Living on the Ledge: Saving the Dwarf Mountain Pine

Pherosphaera fitzgeraldii, the Dwarf Mountain Pine

Little survivor. Hanging onto life in the rainforest. Pherosphaera fitzgeraldii, the Dwarf Mountain Pine. (Photo: Sarah Delaney)

Story by Linda Moon

Renewed efforts to save the Dwarf Mountain Pine – in light of its potential upgrade to ‘critically endangered’ status – are giving greater recognition to a rare and unusual prehistoric native in our midst.

Key Points:

  • The Dwarf Mountain Pine is endangered with only about 750 plants left in the wild, according to the latest survey.   
  • The survivors are limited to waterfall spray and seepage zones in the southern escarpment between Katoomba and Wentworth Falls.    
  • A collaboration of local community, native plant nurseries, Blue Mountains City Council, the NSW National Parks and Wildlife Service and the Saving Our Species program is working to save the pine from extinction.

It takes almost an hour to reach the dim bottom of the falls – slithering down steel ladders, clambering across rocks, ankle-deep in muddy ferns. Sarah Delaney (an outdoor guide and Bushcare worker) and Ian Brown (a consultant conservationist), point upward to a low-growing, nondescript, blue-green plant hanging on the rock wall above us.

For decades, Ian, Richard Delaney and more recently, Sarah, have been caring for it.

Key to its survival (thus far), Pherosphaera fitzgeraldii is a recluse. Found clinging onto steep sandstone cliffs or within caves at the base, sides, ledges and seepage areas of south-facing waterfalls, the small conifer remains relatively unknown.

Significantly, this ancient, living fossil of the Gondwana age has made its final abode and outpost in the Katoomba to Wentworth Falls area. It is found nowhere else on Earth! 

Habitat of the Dwarf Mountain Pine

Habitat of the Dwarf Mountain Pine. Shelter, moisture, light and inaccessibility has helped the plant survive for millions of years. (Photo: Ian Brown)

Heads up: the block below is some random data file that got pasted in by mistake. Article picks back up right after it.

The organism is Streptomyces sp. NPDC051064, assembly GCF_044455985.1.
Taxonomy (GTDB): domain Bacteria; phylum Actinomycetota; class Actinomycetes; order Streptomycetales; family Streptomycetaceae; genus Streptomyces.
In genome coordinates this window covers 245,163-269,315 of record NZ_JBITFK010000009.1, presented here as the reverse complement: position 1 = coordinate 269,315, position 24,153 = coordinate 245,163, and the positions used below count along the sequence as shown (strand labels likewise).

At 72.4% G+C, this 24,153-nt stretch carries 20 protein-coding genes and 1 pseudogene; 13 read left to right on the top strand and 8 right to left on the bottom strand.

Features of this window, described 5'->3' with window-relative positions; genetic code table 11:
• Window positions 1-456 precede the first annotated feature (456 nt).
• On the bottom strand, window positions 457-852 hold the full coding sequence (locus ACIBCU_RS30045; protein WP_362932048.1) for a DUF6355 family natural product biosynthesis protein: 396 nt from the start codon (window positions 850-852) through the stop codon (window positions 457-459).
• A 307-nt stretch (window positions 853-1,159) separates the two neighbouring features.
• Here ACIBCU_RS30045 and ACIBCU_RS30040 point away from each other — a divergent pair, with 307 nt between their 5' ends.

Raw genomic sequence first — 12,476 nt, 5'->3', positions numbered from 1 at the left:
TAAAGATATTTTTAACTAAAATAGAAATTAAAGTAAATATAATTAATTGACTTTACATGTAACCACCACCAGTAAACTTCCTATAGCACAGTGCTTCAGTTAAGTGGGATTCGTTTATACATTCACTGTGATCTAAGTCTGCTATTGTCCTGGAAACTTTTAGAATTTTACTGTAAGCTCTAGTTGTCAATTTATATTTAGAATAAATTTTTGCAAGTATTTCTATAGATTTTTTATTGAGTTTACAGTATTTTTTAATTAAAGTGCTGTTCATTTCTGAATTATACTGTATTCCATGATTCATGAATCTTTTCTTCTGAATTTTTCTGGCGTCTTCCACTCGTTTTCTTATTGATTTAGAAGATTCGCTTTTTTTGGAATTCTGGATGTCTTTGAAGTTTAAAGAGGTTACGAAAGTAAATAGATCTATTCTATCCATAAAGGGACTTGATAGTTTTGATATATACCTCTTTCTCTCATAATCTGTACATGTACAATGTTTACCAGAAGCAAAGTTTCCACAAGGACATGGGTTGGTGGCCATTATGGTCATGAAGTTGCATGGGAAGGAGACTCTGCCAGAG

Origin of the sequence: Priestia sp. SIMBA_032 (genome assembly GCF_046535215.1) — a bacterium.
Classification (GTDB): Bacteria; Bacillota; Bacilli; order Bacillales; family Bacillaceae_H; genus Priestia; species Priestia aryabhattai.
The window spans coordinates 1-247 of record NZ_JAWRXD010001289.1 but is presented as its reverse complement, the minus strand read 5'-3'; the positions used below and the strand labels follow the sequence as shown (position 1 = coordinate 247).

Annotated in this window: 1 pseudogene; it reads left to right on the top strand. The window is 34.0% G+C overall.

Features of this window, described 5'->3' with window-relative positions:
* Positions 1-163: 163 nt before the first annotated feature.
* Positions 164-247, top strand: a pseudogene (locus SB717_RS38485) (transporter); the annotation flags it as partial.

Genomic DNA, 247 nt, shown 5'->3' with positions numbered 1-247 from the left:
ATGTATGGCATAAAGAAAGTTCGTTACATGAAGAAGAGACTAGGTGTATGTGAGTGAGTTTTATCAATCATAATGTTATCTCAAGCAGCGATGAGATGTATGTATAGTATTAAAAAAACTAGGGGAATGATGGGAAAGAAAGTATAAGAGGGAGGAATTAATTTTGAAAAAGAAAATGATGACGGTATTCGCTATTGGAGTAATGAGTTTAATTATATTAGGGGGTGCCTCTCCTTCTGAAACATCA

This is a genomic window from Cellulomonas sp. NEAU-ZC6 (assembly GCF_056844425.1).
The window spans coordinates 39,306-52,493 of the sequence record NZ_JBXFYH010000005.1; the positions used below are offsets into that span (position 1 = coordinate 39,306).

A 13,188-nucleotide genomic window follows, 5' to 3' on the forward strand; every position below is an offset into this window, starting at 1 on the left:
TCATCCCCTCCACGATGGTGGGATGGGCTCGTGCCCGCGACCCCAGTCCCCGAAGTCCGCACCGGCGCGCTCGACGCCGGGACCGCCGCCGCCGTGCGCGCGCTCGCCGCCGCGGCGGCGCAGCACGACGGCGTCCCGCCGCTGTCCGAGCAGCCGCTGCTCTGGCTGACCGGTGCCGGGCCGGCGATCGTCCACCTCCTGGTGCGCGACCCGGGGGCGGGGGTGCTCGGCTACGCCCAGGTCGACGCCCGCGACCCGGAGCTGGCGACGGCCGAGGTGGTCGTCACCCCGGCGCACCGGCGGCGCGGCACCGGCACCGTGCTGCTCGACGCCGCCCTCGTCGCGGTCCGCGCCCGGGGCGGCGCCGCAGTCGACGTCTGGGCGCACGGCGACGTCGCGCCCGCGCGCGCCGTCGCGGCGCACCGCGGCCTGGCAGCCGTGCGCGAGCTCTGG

Final refuge – the falls

According to their latest survey, the plant exists in 10 sites along the southern escarpment between Wentworth Falls and the Radiata Plateau area in Katoomba. Two sites are on land tenured by Blue Mountains City Council. The rest occur on land managed by the National Parks and Wildlife Service within the Blue Mountains National Park and Ngula Bulgarabang Regional Park.

In the high, damp, impregnable refuge of the ever-flowing falls it has found protection from intensifying fires and temperatures – one speculation for why the moisture-loving shrub has managed to survive here.

The plant grows where there’s a constant supply of ground moisture, Ian says. “Most of where it grows is behind patches of rainforest where fire hasn’t been able to get to the plants. But no one really knows exactly why it’s so restricted.”

The difficulty of the site means it’s less prone to competition. Another potential clue to its final location: it seems to like a fair bit of light exposure, Ian says.

Sarah Delaney and Ian Brown with the Dwarf Mountain Pine hanging on the sandstone cliff behind them

Sarah Delaney and Ian Brown with the Dwarf Mountain Pine hanging on the sandstone cliff behind them. (Photo: Linda Moon)

Face to face with an ancient survivor

Sarah and Ian are protective of the little plant: keen for its exact whereabouts to remain a secret. But, many of us have probably gazed unknowingly at Pherosphaera fitzgeraldii at local waterfalls – like Wentworth, Bridal Veil and Leura Falls.

Horribly, risks to the survival of this ancient relic include trampling by bushwalkers and burning by fire regimes. It’s now written into fire plans through its classification as an Asset of Intergenerational Significance, Ian says.

Alongside the thunderous waterfall, the vertical groundcover is a pretty, blue-green haze. Up close, the small shrub has slender, drooping branchlets. While commonly smaller, it can grow up to three metres high and spread five metres across, Ian says.